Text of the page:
Tuesday, October 27, 2009

Better late than never

I missed this when it first came out and perhaps everyone else knows about it, but even at this late date I thought it worthy of mention as a perfect example of the fucked-up-edness of our health care system.

On October 15, a woman name Peggy Robertson testified before the Senate Health, Education, Labor, and Pensions (HELP) Committee.
I have two boys ages ten and three[, she told the Committee]. Shortly after my youngest son was born, my husband and I began to research independent health insurance options because our current policy was increasing in price every year. My husband is self-employed and we are unable to get access to a group policy.
They applied to the astonishingly misnamed Golden Rule company, part of UnitedHealthcare, only to be told that they wouldn't cover her. Why? Because she'd had a C-section when the three-year old was born.


Y'see, having had one C-section increases the chances of having another in a later pregnancy and the company didn't want to have to pay for it in the event she got pregnant again. Put another way, the company is essentially saying that her being fertile is a pre-existing condition.

What's more, it turns out that discriminating against women in coverage or rates because of a previous C-section is legal in 45 states.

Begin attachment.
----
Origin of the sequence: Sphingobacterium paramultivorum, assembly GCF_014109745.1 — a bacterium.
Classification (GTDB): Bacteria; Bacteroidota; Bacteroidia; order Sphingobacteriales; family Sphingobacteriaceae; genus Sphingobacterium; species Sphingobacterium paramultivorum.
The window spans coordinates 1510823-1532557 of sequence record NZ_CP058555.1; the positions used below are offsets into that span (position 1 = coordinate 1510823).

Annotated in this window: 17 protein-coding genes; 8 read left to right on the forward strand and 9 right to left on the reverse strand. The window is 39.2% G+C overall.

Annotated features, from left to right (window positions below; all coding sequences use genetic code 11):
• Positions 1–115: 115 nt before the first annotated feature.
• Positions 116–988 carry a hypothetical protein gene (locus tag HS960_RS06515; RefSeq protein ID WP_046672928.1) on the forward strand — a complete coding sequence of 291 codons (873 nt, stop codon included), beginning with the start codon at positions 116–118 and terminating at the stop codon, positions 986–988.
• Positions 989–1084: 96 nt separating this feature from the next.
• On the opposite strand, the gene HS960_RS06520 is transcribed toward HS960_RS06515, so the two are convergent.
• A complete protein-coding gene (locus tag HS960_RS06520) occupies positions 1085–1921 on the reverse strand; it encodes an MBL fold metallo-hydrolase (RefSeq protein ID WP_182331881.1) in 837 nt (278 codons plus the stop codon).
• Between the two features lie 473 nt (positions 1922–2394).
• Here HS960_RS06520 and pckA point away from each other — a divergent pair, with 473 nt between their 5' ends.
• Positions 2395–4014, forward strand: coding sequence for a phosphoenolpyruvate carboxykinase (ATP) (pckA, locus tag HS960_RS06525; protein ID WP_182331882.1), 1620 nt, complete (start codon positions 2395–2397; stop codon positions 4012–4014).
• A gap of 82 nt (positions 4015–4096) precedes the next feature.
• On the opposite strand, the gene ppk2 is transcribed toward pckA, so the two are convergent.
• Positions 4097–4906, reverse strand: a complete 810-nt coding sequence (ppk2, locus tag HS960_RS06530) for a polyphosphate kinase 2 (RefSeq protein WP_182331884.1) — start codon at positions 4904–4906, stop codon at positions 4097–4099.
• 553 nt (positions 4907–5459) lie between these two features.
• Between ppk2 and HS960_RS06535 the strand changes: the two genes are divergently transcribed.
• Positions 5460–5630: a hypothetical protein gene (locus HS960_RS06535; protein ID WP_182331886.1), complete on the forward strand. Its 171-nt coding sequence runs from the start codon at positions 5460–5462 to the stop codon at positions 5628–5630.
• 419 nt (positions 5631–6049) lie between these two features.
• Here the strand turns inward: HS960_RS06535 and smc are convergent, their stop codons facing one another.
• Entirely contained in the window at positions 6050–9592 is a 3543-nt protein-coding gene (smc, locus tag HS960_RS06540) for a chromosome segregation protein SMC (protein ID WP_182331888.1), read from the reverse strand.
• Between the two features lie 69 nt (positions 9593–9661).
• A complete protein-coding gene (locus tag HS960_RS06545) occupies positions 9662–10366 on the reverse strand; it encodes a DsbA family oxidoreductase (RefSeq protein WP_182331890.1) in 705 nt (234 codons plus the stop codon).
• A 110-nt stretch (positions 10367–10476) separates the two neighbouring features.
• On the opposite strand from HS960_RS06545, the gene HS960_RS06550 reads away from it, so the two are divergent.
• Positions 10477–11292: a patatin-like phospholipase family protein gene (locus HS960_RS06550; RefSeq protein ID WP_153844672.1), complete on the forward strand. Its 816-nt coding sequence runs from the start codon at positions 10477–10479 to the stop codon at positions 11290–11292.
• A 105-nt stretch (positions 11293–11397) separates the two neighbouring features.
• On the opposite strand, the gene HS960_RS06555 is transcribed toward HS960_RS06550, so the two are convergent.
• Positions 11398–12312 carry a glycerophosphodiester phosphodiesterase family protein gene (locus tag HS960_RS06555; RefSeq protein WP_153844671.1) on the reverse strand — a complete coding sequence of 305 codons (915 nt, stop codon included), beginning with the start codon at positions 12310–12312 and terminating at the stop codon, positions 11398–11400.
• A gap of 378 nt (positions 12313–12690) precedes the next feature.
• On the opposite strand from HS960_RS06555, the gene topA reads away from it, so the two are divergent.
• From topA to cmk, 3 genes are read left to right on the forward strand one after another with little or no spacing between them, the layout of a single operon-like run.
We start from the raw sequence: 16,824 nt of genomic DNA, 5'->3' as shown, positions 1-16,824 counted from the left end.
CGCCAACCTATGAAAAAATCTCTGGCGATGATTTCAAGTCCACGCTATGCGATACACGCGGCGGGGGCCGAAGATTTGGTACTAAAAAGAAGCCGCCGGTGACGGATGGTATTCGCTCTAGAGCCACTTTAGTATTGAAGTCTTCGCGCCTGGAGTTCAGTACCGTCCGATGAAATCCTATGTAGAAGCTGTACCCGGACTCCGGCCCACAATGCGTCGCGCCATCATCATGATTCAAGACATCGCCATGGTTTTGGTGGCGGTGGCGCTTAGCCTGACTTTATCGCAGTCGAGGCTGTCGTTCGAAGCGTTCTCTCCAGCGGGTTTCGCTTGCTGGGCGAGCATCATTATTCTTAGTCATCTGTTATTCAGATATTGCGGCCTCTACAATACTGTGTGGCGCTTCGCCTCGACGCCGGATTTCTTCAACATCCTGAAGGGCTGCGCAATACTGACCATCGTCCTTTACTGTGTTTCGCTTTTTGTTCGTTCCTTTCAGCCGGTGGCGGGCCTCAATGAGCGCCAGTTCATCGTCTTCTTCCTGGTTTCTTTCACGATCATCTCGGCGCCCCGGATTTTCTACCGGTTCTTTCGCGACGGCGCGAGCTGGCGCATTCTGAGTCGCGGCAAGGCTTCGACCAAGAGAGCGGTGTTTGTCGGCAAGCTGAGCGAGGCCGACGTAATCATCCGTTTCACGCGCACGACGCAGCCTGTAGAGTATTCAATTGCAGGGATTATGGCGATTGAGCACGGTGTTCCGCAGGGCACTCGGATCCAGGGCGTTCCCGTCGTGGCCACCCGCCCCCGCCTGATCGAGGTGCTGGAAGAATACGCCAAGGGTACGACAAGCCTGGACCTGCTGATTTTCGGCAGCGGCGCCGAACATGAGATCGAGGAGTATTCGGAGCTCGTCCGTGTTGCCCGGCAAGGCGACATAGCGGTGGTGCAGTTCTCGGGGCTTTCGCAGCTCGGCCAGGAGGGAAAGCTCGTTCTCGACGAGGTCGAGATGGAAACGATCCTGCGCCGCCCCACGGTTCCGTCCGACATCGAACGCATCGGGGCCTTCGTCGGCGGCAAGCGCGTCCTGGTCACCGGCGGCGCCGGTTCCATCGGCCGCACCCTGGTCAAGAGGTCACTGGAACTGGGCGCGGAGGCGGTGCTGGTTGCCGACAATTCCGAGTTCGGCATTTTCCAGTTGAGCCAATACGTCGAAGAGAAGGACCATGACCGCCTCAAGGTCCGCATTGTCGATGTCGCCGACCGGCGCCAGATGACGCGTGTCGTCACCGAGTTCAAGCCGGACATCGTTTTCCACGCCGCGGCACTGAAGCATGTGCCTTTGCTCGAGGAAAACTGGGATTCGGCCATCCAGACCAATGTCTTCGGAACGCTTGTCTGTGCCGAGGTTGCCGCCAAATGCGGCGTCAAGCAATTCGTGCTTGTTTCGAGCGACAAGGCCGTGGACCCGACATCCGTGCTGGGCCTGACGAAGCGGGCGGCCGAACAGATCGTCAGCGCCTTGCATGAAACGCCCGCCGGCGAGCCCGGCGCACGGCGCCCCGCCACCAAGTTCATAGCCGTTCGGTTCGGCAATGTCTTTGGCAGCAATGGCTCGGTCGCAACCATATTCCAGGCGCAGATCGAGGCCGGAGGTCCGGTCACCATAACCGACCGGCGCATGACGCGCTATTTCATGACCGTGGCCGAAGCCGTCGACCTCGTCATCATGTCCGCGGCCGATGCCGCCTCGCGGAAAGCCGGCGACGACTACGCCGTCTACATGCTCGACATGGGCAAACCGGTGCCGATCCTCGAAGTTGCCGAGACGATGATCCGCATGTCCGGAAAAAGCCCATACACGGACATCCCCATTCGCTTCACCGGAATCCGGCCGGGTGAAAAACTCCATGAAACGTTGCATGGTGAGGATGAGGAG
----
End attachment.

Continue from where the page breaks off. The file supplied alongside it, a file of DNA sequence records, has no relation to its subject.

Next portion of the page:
Oh, but Golden Rule was not completely hard-hearted, oh, no. They told Ms. Robertson - in writing - that they'd be just dee-lighted to cover her. All she had to do was get sterilized.

Yup, that's what they said. In writing. And it's legal. In 45 states.

But the good times don't stop there. The Robertsons had previously applied to Humana only to be told their younger son couldn't be covered because he was a "breath holder," a condition that they were afraid would later cause him to have seizures - which of course could involve some treatment and they can't have that because treatments mean claims and claims cost money. Come back in a year, they said.

Well, there were no seizures and so the next year they go back and get told, again, he won't be covered, this time because he's "too small."

So a few weeks ago we had the story of a baby who couldn't be covered because he is too big, now we have one who couldn't be covered because he is too small.

Just like Goldilocks, insurance companies only want the ones who are "just right." And if you think for a moment that what they're really interested in is your health rather than your wealth, you're the one living in a fairy tale.

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